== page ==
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GP Week : Issue 110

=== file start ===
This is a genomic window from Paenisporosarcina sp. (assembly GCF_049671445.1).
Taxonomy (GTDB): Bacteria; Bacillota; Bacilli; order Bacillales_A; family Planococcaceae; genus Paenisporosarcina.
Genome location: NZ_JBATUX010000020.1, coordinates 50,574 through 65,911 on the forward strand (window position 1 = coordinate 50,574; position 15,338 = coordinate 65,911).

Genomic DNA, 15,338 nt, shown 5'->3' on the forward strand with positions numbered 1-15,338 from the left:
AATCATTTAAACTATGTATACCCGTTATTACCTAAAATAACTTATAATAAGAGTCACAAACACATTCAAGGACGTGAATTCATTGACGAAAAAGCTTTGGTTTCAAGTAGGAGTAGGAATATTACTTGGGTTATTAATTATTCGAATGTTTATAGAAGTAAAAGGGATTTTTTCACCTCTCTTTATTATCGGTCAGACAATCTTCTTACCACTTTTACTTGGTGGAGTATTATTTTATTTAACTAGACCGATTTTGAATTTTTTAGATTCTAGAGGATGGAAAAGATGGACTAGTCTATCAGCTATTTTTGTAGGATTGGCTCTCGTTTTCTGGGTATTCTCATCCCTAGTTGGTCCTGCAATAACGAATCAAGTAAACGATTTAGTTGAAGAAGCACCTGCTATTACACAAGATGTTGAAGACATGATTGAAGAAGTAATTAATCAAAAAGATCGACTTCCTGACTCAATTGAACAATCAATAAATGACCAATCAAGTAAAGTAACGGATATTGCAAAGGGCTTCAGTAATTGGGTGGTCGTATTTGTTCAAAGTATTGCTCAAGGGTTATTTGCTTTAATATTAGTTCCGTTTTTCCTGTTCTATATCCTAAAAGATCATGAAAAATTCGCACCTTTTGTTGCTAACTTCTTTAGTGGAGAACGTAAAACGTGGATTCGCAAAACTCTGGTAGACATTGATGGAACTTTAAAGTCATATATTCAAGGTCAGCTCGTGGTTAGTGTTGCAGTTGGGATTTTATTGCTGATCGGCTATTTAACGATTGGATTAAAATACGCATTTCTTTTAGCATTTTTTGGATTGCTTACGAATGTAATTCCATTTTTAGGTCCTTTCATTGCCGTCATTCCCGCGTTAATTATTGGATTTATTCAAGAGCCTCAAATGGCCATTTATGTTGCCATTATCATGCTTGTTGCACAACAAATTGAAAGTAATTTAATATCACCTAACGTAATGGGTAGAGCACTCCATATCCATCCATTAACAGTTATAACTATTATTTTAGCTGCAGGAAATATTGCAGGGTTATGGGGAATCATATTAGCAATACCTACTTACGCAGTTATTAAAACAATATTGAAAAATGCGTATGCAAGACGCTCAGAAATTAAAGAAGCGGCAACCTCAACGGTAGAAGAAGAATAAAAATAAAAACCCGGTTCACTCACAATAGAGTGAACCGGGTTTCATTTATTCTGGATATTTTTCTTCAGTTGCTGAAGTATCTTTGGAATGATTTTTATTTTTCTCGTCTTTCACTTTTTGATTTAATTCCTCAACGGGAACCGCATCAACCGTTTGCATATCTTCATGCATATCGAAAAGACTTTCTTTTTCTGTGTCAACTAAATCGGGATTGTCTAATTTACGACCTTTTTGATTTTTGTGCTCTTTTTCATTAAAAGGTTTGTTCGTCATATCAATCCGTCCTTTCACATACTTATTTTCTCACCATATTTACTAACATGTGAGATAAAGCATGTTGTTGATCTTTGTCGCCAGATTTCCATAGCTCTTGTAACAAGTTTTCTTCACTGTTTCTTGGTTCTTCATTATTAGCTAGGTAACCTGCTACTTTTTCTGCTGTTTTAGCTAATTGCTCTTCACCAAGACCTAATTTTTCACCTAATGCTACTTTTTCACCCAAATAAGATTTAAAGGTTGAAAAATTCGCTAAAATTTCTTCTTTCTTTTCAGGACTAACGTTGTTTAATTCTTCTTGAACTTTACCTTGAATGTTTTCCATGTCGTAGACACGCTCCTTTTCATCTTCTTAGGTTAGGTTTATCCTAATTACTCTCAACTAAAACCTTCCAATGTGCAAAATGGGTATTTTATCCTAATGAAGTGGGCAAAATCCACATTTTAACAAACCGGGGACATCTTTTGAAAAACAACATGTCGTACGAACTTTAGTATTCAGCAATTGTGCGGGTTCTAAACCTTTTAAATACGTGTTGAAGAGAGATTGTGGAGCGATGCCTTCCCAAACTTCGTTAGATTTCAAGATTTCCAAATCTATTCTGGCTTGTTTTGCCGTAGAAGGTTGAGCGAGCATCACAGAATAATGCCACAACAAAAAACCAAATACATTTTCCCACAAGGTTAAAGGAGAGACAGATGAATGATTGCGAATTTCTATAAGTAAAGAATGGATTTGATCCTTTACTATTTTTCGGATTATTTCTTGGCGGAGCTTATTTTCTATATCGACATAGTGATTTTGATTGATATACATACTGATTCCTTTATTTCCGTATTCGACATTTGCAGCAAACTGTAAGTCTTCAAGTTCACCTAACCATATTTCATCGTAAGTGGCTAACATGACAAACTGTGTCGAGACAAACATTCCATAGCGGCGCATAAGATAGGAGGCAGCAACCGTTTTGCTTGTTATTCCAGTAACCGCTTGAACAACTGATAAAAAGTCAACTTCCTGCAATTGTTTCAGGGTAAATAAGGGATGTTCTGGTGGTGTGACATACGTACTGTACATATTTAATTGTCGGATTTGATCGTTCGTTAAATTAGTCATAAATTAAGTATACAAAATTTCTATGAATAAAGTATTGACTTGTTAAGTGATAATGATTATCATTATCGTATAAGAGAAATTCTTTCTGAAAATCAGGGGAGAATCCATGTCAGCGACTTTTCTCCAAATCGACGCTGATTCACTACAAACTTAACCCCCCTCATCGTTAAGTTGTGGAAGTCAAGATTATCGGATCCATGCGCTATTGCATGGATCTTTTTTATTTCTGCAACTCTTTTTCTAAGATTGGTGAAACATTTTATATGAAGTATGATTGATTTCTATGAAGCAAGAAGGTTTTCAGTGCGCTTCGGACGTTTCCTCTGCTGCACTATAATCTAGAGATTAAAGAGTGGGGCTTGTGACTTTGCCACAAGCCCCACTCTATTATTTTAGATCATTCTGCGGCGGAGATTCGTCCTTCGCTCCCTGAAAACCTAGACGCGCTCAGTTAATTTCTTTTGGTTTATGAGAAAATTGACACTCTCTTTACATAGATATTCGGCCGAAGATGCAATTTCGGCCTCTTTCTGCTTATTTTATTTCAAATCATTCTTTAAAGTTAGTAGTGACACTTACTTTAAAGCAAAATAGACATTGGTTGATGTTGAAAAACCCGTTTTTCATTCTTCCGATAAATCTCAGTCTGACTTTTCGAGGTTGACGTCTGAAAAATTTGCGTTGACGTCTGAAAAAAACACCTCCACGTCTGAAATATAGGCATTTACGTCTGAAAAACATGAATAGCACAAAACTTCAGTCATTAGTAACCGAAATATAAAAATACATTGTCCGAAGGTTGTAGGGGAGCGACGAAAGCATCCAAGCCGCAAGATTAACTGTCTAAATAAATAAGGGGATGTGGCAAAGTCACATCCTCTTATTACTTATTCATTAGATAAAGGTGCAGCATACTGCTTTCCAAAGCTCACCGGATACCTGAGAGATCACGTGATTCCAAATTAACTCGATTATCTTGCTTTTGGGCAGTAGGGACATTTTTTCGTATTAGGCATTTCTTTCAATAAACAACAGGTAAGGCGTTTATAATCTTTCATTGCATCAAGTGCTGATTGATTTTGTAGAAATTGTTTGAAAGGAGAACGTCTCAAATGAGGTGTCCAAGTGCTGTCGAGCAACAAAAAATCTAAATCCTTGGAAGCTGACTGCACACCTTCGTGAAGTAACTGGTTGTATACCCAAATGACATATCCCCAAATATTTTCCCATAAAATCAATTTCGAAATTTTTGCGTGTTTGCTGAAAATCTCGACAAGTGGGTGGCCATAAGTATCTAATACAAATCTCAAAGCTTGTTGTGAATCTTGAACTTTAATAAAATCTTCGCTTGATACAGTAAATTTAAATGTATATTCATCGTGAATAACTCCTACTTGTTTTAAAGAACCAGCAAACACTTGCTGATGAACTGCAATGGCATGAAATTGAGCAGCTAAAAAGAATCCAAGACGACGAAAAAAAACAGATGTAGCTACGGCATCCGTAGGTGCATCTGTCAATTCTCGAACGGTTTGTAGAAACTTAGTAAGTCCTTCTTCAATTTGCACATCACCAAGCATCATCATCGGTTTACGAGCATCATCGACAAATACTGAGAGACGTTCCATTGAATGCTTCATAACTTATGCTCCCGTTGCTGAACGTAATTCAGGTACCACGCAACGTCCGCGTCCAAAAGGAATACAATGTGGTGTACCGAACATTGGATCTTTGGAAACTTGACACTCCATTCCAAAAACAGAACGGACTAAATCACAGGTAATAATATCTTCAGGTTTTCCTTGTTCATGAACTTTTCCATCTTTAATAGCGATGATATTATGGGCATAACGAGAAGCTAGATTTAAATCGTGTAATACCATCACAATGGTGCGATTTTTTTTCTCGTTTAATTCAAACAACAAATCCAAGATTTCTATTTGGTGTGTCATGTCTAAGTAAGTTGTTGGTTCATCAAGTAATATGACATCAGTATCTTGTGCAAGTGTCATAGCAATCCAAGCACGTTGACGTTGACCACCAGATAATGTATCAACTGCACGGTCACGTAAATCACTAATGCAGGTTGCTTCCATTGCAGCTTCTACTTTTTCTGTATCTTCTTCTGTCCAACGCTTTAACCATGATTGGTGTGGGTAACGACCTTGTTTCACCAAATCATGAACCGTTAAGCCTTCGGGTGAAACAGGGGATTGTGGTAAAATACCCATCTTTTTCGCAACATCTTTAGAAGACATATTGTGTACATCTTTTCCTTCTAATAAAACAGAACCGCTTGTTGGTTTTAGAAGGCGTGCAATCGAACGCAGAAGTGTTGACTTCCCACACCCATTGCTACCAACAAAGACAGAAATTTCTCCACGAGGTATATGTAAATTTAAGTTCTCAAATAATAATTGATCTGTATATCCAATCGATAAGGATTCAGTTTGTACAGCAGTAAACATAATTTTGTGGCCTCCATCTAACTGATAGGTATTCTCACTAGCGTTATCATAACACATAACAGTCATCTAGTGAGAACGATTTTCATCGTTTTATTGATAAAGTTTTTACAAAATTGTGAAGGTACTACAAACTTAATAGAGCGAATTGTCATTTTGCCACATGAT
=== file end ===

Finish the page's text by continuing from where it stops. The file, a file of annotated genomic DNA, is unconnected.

The ban on the innovative double decker diffuser over the winter has seen many radical innovations on the cars for 2011, as teams scramble to recoup the lost downforce. With no double diffuser to create extra grip, teams have had to spend precious time and money perfecting the way their conventional diffusers work to help extract every last tenth from the current regulations. A number of teams have taken radical steps to achieve maximum performance from their diffusers, all achieving the same aim but in different ways. Renault, Toro Rosso, Williams and Red Bull have all stood out from the crowd in 2011, while McLaren had been hoping to stand out with their innovative exhaust before pulling it from the car for Melbourne. The target for all teams has been to improve the airflow to the rear of the car, and hence diffuser, to ensure the speed of the air underneath the car is as fast as possible to create more downforce from the diffuser. By speeding up the air, the pressure is reduced sucking the car onto the ground and making it stick through the corners. Some teams have tried to speed the air up under the floor itself, while others have tried to suck the air out through the diffuser more quickly to achieve the same overall effect, albeit less efficiently. Let’s take a look at the major innovations for 2011, beginning with Renault’s radical exhaust. Renault Renault’s R31 features the most radical exhaust set-up of 2011, and one that caught many by surprise when it was first unveiled in February (main pic, previous page). Instead of exiting at the rear of the car, the exhausts are routed forward of the engine and exit under the front of the sidepods, blowing the high-speed gases straight under the floor. This gives more speed to the air going under the car, producing more downforce. Their exhaust route would have caused some major cooling headaches and is the main reason why other teams have not come up with similar designs. Getting the 900- degree gases to be channeled through an already cramped space under the radiator and near the fuel tank was no easy task, but the potential benefits are huge. The team’s performance in Melbourne suggests the car has the pace, but races with hotter climates such as Malaysia may prove less straight-forward. Highlighting just how beneficial Renault’s front- exiting exhausts could be, Mercedes GP team principal Ross Brawn said the performance advantage from it has the potential to be larger than the double diffuser. “It is a significant area and maybe more significant than the double diffuser in terms of performance and of course the teams are all working with their engine partners to work out how to get the most out of the exhaust energy so that is the new interesting area of development,” Brawn explained. Toro Rosso The STR6 is another radical car on the 2011 grid, featuring a so- called ‘double floor’. The design team have lifted up the sidepods to allow a clean flow of air above the floor to increase diffuser performance. (see pic above centre) Instead of having to go around, the air simply goes under the sidepods to enjoy an unhindered route to the diffuser. Having a cleaner airflow to the diffuser allows more air to be sucked out, increasing downforce. Williams Williams have gone radical with the rear of their car, focusing all their effort on a massively slimmed down gearbox casing. The innovation has allowed Williams to vastly improve the flow of air to the diffuser, by removing the highest part of the gearbox that would otherwise disrupt the flow and affect diffuser performance. There is now a large gap just forward and above the rear axle where the top of the gearbox used to be, a feature that would have dramatically affected the flow of air to the centre of the diffuser. It also allows a cleaner flow of air to the lower rear wing, the small wing just above the rear axle which also helps suck air from the diffuser. The approach will not be easy to copy if it is found to be effective however, as a brand new gearbox design 32